Perry World House will hold its 2022 Global Shifts Colloquium this Thursday, which will consist of three events centered around the theme “Islands on the Climate Front Line: Risk and Resilience,”
This year’s colloquium — scheduled from 10:15 a.m. to 5 p.m. at the Perry World House — will be free and open to the public. It will focus on countries that are most vulnerable to rising sea levels and seek to spread awareness.
Lauren Anderson, the Global Shifts program manager, said the colloquium will provide a space for policymakers and thinkers to discuss how international global policy can prepare for the impacts of climate change and its effect on countries at risk.
“By having those minds meet in conversation about those issues, we produce new ideas, new paths forward, and new areas for research that can contribute to global policymaking,” Anderson said.
The first event, “Keynote Conversation with Island Ambassadors,” will feature a roundtable discussion between Thilmeeza Hussain, permanent representative of Maldives to the United Nations; Satyendra Prasad, the permanent representative of Fiji; Brian Christopher Manley Wallace, the permanent representative of Jamaica; and Walton A. Webson, the permanent representative of Antigua and Barbuda.
Anderson said that she and other organizers at Perry World House sought to have a regional balance among small island developing states, selecting speakers from island nations in the Caribbean, around the African continent, and in the Pacific Ocean.
“Although they have similar challenges, regional approaches to these issues are very different, and we want to have balanced representation across the globe of the countries that we’re discussing,” Anderson said.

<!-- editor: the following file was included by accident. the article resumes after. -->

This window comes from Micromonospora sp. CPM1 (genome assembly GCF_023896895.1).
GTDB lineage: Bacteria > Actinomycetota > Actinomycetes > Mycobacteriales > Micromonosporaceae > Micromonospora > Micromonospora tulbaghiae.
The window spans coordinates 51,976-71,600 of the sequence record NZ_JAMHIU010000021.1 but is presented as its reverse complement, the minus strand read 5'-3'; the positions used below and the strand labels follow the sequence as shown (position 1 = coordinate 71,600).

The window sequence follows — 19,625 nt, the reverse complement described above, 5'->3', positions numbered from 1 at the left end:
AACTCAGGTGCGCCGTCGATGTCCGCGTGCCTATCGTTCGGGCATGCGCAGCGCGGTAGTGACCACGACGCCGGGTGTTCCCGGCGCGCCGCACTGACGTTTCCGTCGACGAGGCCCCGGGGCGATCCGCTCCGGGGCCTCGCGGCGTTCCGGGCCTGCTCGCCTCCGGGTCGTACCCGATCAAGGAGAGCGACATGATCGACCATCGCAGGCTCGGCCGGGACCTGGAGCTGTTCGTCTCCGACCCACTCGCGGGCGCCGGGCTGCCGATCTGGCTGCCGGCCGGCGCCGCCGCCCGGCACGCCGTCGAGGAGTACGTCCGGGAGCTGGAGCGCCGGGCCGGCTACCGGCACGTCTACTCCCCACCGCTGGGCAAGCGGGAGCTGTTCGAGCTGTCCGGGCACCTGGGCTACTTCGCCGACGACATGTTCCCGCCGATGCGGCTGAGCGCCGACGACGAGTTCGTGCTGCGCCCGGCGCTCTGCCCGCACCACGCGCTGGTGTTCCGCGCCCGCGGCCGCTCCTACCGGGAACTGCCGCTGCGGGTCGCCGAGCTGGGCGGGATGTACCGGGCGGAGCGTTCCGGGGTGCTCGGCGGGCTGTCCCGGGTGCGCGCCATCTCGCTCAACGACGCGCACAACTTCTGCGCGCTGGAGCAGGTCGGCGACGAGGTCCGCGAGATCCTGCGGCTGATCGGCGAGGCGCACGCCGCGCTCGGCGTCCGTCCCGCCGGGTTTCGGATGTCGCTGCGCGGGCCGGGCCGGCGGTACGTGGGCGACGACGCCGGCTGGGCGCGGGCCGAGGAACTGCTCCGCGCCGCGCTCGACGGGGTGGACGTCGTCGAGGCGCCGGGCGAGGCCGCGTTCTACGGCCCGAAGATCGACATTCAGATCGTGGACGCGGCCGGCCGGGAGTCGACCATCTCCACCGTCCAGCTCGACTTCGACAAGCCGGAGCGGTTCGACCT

The second event, “Oceans at Risk,” will feature Fabien Cousteau — an aquanaut, documentary filmmaker, and grandson of ocean explorer Jacques Cousteau. The discussion will be moderated by Lisa Friedman, a climate desk reporter at The New York Times.
“We invited Fabien Cousteau because oceans are so critical to the livelihoods, food security, and economic security of small island developing states,” Anderson said. “Having a conversation about the health and impacts of climate change on the oceans and marine and coastal resources is really important, so we wanted to highlight those issues as well.”
The final event, “The Art of Climate Resilience,” will be a conversation between Kathy Jetn̄il-Kijiner — poet, activist, and climate envoy for the Marshall Islands Ministry of Environment — and environmentalist and author Bill McKibben.
Anderson said that Jetn̄il-Kijiner’s perspective is important because her voice represents the populations most threatened by rising sea levels.
“If we are to lose countries to sea-level rise, you lose intangible things, like culture, communities, and ecosystem services, and we want to have a conversation about what that means,” Anderson said.